Nobody likes the new NPPF:
Futures Forum: The new National Policy Planning Framework "is a developers' charter"
From the Times last week:
Richard Morrison: The ruinous planning policy MPs don’t want you to know about | Times2 | The Times
With the full piece courtesy of the East Devon Watch blog:
THE TIMES: “THE RUINOUS PLANNING POLICY MPS DON’T WANT YOU TO KNOW ABOUT”
3 AUG 2018
If The Times is worried, everyone should be worried!
“To save you the eye strain, or possibly to sublimate some Freudian desire for self-flagellation, I have waded through all 73 pages of the government’s National Planning Policy Framework (NPPF). Slipped out last week under cover of Brexit, the document that will shape the look of England for years to come was duly awarded minimal coverage by the press.
I partly blame its clunky title. If the NPPF were called “Why a ghastly housing estate will soon be built just outside your favourite village” it would get a lot more attention. Still, at least the name of the minister responsible for it — the housing and communities secretary, James Brokenshire — has an ominous ring.
The trouble with having a “national plan” for anything, as Russia found in the 1930s, is that what seem like good ideas to centralised bureaucrats tend to collide with overlooked local realities to produce unforeseen catastrophes. I fear that’s the case with the NPPF, particularly since it covers everything from new housing and the future of town centres to protecting the environment, dealing with floods, promoting sustainable transport, rolling out broadband and preserving historic buildings.
Take its emphasis on “good design”. On paper, that’s admirable. Theoretically it gives local councils the power to reject those soulless estates of identical, boxy homes beloved of the big developers. The aim is to ensure that all new developments excite the eye, please their residents and enhance their environments as much as, say, Ralph Erskine’s celebrated Byker Wall in Newcastle. That would be a fine aspiration if local councils had the experts, time, resources and money to match what any big housing developer can deploy in a planning battle.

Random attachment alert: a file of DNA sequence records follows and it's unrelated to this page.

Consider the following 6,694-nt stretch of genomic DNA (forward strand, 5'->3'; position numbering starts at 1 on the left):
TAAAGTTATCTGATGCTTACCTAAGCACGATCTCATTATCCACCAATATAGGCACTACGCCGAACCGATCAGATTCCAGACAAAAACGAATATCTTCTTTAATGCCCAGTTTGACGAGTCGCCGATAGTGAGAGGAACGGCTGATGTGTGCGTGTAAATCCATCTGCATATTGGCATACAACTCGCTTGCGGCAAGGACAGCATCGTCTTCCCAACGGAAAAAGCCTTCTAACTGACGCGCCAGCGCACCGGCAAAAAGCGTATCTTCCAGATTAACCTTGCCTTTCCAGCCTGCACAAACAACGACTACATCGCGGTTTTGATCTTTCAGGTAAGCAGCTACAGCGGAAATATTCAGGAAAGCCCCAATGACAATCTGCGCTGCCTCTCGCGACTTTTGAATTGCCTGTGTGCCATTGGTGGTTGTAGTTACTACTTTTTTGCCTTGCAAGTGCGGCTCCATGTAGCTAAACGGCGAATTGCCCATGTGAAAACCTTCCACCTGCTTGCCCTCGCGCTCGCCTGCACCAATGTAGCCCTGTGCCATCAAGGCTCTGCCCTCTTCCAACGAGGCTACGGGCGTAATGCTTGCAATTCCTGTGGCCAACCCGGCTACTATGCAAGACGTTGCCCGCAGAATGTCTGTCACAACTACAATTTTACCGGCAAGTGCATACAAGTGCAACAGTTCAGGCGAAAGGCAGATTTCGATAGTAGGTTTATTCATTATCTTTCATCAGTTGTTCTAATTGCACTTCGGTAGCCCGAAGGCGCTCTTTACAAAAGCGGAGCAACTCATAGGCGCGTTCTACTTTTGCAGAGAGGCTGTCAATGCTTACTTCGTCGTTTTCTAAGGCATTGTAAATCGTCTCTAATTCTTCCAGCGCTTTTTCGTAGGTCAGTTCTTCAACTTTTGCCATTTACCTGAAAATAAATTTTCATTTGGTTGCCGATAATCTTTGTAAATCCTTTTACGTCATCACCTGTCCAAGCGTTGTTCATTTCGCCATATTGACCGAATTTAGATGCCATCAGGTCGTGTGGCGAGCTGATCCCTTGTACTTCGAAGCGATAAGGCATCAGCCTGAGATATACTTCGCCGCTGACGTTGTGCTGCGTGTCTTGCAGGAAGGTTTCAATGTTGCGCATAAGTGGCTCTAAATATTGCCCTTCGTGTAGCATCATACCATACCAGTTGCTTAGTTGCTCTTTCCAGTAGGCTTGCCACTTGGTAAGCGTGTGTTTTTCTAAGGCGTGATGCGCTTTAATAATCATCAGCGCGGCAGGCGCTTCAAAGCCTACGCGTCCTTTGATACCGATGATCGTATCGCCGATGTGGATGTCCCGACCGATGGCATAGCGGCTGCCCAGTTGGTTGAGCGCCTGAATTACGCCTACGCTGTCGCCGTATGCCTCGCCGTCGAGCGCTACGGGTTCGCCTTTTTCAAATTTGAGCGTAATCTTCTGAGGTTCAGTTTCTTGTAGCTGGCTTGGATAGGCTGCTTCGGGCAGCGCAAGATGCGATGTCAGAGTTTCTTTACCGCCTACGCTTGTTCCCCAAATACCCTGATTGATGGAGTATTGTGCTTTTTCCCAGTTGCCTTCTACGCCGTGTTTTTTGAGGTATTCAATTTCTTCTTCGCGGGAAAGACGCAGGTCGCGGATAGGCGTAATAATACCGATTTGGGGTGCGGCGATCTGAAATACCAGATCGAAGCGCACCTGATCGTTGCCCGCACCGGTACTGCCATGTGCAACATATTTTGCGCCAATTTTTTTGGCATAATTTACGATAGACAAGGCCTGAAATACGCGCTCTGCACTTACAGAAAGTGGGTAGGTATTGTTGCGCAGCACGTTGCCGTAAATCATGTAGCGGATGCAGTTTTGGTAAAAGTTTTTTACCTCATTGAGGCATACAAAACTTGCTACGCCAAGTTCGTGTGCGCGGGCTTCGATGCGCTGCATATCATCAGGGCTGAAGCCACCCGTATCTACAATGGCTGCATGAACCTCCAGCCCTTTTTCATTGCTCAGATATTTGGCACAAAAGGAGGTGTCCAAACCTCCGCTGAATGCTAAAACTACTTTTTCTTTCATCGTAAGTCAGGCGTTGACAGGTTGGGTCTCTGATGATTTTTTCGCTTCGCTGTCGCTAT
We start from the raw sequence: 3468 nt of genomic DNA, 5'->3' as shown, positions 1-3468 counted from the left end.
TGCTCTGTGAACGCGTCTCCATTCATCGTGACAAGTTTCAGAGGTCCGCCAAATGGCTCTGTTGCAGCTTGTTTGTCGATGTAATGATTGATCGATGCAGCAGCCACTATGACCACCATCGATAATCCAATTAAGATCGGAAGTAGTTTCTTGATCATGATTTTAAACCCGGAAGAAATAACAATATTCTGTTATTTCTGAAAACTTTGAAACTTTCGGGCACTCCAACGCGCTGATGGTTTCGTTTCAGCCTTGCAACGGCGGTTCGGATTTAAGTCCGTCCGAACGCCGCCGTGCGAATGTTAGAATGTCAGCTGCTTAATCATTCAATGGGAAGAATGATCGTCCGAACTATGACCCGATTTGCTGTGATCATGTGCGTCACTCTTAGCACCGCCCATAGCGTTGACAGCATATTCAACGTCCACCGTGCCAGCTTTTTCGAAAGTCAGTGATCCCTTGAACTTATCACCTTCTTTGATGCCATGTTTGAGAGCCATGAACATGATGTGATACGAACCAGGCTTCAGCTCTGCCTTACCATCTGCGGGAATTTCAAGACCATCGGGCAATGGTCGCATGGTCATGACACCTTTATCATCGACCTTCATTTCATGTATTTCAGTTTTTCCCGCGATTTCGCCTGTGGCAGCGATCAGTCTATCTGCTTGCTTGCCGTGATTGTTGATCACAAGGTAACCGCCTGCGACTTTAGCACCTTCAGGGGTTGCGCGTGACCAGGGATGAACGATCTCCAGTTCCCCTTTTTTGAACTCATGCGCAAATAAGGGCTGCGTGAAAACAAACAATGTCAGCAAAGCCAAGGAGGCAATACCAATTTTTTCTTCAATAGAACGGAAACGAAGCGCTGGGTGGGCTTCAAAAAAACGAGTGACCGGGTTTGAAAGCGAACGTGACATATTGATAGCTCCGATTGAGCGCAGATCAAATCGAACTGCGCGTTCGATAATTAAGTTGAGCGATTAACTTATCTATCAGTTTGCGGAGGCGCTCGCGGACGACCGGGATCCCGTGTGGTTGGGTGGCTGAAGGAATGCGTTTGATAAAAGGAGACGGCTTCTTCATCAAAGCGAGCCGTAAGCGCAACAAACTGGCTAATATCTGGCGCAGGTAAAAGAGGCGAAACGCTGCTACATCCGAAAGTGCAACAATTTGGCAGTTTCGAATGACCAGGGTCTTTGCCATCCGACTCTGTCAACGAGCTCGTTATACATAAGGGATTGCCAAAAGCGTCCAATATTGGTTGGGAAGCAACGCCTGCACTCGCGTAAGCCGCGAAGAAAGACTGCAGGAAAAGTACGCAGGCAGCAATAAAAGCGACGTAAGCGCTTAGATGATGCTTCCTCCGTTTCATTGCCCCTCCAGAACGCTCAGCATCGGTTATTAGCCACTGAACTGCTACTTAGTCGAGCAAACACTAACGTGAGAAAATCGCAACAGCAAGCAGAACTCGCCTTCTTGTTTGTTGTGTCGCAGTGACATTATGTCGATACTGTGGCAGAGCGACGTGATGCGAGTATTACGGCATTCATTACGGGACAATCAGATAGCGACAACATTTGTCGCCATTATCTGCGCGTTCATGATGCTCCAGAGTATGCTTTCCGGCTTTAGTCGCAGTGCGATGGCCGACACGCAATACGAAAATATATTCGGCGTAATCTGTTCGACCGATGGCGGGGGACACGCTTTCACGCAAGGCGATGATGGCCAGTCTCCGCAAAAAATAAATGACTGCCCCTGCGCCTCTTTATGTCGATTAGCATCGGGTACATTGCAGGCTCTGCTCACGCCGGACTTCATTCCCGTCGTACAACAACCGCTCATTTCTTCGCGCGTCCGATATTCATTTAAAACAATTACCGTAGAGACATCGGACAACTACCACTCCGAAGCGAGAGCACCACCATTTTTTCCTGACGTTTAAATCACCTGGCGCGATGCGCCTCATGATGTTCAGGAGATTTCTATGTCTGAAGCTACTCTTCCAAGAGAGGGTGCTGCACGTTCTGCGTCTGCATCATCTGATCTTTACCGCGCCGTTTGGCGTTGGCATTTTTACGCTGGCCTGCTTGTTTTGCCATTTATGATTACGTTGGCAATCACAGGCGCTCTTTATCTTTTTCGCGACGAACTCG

Unfortunately, thanks to central government’s ruinous cuts to their budgets, they don’t. Some, such as almost bankrupt Northamptonshire, can hardly run their bin collections let alone turn themselves into architectural watchdogs. For every Byker Wall built in the future, there are still likely to be a hundred soulless “off-the-peg” estates nodded through by councillors too helpless to resist.
And there’s a new threat. From November local authorities will have to comply with a “housing delivery test”. It will penalise those that fail to conjure up an agreed number of new homes in their area. Again the intentions are good: to bridge the enormous gap between the number of new homes given planning permission by councils and the number actually built by the developers. Councils will have to police much more thoroughly the progress of approved building applications — another strain on their scant resources.
The real worry, though, is that councils will panic because they aren’t meeting the set targets and will nod through schemes of scant architectural and social merit, repeating the appalling mistakes made in the 1950s and 1960s. No wonder that the Campaign to Protect Rural England has called the combined effect of the new planning rulebook and the housing delivery test “a speculative developers’ charter” that will result in councils and communities having “little control over the location and type of developments that take place”.
On town centres too, the NPPF seems to be living in a bygone age. The big problem in the next ten years won’t be banning ugly shopfronts or propping up small independent butchers and bookshops, or even halting the march of out-of-town shopping malls. It will be ensuring that there are any shops left, as the relentless shift to online retail gathers pace. As town centres fast become boarded-up wastelands, local authorities need the power (and the money) to make much more imaginative interventions. Yet the NPPF has nothing to say about this.
I find its paragraphs about protecting England’s green belts a bit weaselly too. These sacrosanct meadows are apparently safe from development except where local authorities have “exhausted all other reasonable options”. OK, but who decides what “exhausted” and “reasonable” mean? And there’s another glaring loophole. When it comes to brownfield sites inside green belt areas, it’s apparently a free-for-all.
There’s much that is sensible in the NPPF, of course. If I were an ancient woodland, for instance, I would feel better protected from rape by chainsaw. Nevertheless, my overall impression is that the bureaucrats who penned this well-meaning document imagine that England is still a country of communities safeguarded by strong, efficient local authorities. The sad truth is that government ministers have spent the past eight years paying lip service to “localism” while running down the democratic institutions that preserve it. Brokenshire’s legacy could well be broken shires.”
Source: Times (pay wall)
The Times: “The ruinous planning policy MPs don’t want you to know about” | East Devon Watch